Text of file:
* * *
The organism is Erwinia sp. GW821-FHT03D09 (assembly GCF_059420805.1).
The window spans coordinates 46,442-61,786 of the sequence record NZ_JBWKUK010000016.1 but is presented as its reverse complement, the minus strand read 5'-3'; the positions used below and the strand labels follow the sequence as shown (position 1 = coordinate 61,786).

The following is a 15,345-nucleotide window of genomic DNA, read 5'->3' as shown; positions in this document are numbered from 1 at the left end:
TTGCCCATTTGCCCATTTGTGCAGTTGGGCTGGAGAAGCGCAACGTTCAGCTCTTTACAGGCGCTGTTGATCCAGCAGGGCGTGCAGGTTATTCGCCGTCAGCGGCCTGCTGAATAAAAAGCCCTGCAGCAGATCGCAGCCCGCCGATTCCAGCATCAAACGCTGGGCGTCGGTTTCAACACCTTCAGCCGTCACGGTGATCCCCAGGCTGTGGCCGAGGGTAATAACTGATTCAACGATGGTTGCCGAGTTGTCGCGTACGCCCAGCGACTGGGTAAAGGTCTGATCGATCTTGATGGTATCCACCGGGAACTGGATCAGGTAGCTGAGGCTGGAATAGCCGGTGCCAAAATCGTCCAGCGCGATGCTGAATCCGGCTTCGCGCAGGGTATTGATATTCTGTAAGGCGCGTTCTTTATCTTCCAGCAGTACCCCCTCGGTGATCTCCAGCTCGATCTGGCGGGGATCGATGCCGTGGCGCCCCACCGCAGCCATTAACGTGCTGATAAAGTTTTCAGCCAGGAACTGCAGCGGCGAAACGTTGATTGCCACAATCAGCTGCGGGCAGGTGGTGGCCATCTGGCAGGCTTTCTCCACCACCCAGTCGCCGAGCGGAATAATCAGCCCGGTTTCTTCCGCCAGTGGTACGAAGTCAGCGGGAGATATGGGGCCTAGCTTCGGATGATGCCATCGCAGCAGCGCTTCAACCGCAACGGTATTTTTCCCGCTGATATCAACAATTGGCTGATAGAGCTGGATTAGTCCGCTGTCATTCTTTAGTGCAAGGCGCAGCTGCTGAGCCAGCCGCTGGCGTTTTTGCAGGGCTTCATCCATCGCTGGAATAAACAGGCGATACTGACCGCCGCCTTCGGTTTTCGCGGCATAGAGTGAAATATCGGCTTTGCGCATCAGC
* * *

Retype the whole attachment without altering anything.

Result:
The organism is Erwinia sp. GW821-FHT03D09 (assembly GCF_059420805.1).
The window spans coordinates 46,442-61,786 of the sequence record NZ_JBWKUK010000016.1 but is presented as its reverse complement, the minus strand read 5'-3'; the positions used below and the strand labels follow the sequence as shown (position 1 = coordinate 61,786).

The following is a 15,345-nucleotide window of genomic DNA, read 5'->3' as shown; positions in this document are numbered from 1 at the left end:
TTGCCCATTTGCCCATTTGTGCAGTTGGGCTGGAGAAGCGCAACGTTCAGCTCTTTACAGGCGCTGTTGATCCAGCAGGGCGTGCAGGTTATTCGCCGTCAGCGGCCTGCTGAATAAAAAGCCCTGCAGCAGATCGCAGCCCGCCGATTCCAGCATCAAACGCTGGGCGTCGGTTTCAACACCTTCAGCCGTCACGGTGATCCCCAGGCTGTGGCCGAGGGTAATAACTGATTCAACGATGGTTGCCGAGTTGTCGCGTACGCCCAGCGACTGGGTAAAGGTCTGATCGATCTTGATGGTATCCACCGGGAACTGGATCAGGTAGCTGAGGCTGGAATAGCCGGTGCCAAAATCGTCCAGCGCGATGCTGAATCCGGCTTCGCGCAGGGTATTGATATTCTGTAAGGCGCGTTCTTTATCTTCCAGCAGTACCCCCTCGGTGATCTCCAGCTCGATCTGGCGGGGATCGATGCCGTGGCGCCCCACCGCAGCCATTAACGTGCTGATAAAGTTTTCAGCCAGGAACTGCAGCGGCGAAACGTTGATTGCCACAATCAGCTGCGGGCAGGTGGTGGCCATCTGGCAGGCTTTCTCCACCACCCAGTCGCCGAGCGGAATAATCAGCCCGGTTTCTTCCGCCAGTGGTACGAAGTCAGCGGGAGATATGGGGCCTAGCTTCGGATGATGCCATCGCAGCAGCGCTTCAACCGCAACGGTATTTTTCCCGCTGATATCAACAATTGGCTGATAGAGCTGGATTAGTCCGCTGTCATTCTTTAGTGCAAGGCGCAGCTGCTGAGCCAGCCGCTGGCGTTTTTGCAGGGCTTCATCCATCGCTGGAATAAACAGGCGATACTGACCGCCGCCTTCGGTTTTCGCGGCATAGAGTGAAATATCGGCTTTGCGCATCAGC